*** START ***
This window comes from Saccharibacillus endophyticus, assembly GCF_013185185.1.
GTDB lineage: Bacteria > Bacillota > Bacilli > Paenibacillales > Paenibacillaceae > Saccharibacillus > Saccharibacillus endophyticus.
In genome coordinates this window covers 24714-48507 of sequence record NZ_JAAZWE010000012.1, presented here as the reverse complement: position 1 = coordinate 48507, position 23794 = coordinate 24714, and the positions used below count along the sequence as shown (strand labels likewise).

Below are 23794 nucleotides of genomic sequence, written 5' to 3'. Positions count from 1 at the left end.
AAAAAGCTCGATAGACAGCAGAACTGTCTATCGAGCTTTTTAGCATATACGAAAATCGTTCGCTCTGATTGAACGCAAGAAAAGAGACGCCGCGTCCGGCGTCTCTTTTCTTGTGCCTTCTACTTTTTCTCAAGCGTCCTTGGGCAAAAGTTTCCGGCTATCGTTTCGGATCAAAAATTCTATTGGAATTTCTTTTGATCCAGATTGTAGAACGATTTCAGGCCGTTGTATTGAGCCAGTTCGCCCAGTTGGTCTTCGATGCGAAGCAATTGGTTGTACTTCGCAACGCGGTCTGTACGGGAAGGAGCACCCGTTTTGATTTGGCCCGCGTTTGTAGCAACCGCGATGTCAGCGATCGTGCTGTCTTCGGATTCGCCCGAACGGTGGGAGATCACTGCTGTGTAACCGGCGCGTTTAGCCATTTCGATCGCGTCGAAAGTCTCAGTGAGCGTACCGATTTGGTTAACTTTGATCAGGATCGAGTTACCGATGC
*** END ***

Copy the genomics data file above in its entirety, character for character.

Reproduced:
This window comes from Saccharibacillus endophyticus, assembly GCF_013185185.1.
GTDB lineage: Bacteria > Bacillota > Bacilli > Paenibacillales > Paenibacillaceae > Saccharibacillus > Saccharibacillus endophyticus.
In genome coordinates this window covers 24714-48507 of sequence record NZ_JAAZWE010000012.1, presented here as the reverse complement: position 1 = coordinate 48507, position 23794 = coordinate 24714, and the positions used below count along the sequence as shown (strand labels likewise).

Below are 23794 nucleotides of genomic sequence, written 5' to 3'. Positions count from 1 at the left end.
AAAAAGCTCGATAGACAGCAGAACTGTCTATCGAGCTTTTTAGCATATACGAAAATCGTTCGCTCTGATTGAACGCAAGAAAAGAGACGCCGCGTCCGGCGTCTCTTTTCTTGTGCCTTCTACTTTTTCTCAAGCGTCCTTGGGCAAAAGTTTCCGGCTATCGTTTCGGATCAAAAATTCTATTGGAATTTCTTTTGATCCAGATTGTAGAACGATTTCAGGCCGTTGTATTGAGCCAGTTCGCCCAGTTGGTCTTCGATGCGAAGCAATTGGTTGTACTTCGCAACGCGGTCTGTACGGGAAGGAGCACCCGTTTTGATTTGGCCCGCGTTTGTAGCAACCGCGATGTCAGCGATCGTGCTGTCTTCGGATTCGCCCGAACGGTGGGAGATCACTGCTGTGTAACCGGCGCGTTTAGCCATTTCGATCGCGTCGAAAGTCTCAGTGAGCGTACCGATTTGGTTAACTTTGATCAGGATCGAGTTACCGATGC